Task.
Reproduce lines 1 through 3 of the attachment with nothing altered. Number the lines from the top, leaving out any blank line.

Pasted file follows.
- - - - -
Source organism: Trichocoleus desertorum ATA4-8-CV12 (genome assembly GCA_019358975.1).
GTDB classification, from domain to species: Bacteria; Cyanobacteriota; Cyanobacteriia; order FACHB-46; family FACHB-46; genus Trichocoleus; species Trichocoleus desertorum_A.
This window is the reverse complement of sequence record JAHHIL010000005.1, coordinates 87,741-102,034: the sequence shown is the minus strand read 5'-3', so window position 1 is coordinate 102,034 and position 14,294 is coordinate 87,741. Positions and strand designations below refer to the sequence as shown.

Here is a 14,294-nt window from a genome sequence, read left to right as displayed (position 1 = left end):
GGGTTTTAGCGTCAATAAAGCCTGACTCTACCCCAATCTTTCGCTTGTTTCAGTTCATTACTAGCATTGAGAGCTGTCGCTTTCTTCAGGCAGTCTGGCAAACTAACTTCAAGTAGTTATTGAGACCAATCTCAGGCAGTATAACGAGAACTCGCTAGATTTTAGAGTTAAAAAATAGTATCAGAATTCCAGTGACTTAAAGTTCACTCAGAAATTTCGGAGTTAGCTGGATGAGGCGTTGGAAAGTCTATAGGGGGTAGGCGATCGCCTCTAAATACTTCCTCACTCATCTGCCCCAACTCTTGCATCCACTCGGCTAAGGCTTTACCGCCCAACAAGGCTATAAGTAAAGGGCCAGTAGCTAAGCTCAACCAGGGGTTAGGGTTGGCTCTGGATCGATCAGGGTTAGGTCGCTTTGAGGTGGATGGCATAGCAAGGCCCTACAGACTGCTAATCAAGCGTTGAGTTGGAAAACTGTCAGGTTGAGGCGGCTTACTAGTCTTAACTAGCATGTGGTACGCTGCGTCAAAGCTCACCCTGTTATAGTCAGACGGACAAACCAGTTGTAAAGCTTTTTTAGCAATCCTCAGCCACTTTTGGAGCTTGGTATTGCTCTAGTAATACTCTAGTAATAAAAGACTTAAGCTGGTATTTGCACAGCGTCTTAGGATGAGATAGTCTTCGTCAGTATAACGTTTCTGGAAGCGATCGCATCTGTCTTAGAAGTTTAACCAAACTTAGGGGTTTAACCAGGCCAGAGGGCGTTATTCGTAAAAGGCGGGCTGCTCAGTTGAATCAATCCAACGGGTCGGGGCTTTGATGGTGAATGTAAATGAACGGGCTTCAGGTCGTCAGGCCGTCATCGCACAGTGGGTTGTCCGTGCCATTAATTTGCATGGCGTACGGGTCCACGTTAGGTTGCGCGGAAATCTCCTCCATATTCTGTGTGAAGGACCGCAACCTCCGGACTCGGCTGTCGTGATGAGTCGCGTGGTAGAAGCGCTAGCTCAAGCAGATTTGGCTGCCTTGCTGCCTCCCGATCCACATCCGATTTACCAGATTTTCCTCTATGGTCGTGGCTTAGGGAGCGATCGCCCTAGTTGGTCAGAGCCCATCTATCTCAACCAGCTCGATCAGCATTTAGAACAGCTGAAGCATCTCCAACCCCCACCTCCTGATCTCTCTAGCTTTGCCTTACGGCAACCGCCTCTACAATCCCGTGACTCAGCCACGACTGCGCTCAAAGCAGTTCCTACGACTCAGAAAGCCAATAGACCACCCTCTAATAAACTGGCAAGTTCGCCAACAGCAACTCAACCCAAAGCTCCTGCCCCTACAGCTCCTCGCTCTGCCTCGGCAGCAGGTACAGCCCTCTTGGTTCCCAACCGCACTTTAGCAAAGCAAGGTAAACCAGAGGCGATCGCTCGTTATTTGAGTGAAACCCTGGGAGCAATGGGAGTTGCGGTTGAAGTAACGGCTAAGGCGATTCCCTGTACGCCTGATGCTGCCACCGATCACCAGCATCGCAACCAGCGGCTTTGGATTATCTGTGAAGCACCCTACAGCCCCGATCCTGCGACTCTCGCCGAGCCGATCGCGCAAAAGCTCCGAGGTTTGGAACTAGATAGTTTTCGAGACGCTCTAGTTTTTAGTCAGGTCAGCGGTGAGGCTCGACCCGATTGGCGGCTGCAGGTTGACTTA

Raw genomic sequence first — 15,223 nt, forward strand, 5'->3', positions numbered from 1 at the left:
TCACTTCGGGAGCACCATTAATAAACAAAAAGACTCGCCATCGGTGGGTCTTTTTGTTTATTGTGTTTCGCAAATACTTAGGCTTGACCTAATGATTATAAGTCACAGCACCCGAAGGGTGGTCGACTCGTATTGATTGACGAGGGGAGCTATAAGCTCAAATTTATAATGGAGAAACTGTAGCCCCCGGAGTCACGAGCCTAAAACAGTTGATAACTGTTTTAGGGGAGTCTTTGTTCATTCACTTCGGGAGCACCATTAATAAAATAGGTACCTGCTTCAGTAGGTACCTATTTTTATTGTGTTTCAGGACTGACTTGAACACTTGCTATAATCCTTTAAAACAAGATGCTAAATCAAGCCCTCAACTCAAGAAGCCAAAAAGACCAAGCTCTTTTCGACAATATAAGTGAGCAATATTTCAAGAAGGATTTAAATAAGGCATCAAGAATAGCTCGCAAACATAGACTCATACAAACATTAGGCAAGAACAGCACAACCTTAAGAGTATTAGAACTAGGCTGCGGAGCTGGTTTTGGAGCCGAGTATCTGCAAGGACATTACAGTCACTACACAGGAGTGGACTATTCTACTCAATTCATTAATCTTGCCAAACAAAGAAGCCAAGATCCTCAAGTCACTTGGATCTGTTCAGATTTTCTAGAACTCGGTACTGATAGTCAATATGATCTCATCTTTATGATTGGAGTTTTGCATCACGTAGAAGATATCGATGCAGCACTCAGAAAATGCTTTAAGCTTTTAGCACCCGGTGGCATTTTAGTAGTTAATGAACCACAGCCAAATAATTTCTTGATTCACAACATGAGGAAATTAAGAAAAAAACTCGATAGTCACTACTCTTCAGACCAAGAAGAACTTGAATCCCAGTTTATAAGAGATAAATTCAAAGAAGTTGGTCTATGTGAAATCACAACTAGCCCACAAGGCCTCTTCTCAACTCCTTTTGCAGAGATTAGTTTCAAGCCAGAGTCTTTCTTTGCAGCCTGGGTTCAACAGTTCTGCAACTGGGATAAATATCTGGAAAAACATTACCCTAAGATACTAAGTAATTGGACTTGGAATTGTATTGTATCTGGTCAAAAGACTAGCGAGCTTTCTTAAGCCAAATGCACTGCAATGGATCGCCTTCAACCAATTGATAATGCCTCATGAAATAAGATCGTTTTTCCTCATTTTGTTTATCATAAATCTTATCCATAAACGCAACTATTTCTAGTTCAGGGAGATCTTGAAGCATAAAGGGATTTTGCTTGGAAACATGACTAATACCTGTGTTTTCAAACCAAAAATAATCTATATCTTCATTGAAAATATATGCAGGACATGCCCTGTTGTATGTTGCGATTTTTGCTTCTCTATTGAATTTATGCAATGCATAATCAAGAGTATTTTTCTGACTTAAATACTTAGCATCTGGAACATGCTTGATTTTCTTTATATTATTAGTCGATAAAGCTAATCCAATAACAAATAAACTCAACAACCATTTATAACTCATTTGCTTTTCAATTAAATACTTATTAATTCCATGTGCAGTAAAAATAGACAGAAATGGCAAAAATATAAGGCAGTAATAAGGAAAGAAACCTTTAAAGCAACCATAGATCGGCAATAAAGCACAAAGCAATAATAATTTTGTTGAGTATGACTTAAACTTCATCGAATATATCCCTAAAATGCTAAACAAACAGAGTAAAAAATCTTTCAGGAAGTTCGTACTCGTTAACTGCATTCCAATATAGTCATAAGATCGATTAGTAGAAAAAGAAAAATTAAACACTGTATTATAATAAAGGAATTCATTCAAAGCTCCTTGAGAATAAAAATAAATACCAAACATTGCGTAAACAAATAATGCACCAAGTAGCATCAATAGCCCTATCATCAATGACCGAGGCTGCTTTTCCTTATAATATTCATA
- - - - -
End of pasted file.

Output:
Source organism: Trichocoleus desertorum ATA4-8-CV12 (genome assembly GCA_019358975.1).
GTDB classification, from domain to species: Bacteria; Cyanobacteriota; Cyanobacteriia; order FACHB-46; family FACHB-46; genus Trichocoleus; species Trichocoleus desertorum_A.
This window is the reverse complement of sequence record JAHHIL010000005.1, coordinates 87,741-102,034: the sequence shown is the minus strand read 5'-3', so window position 1 is coordinate 102,034 and position 14,294 is coordinate 87,741. Positions and strand designations below refer to the sequence as shown.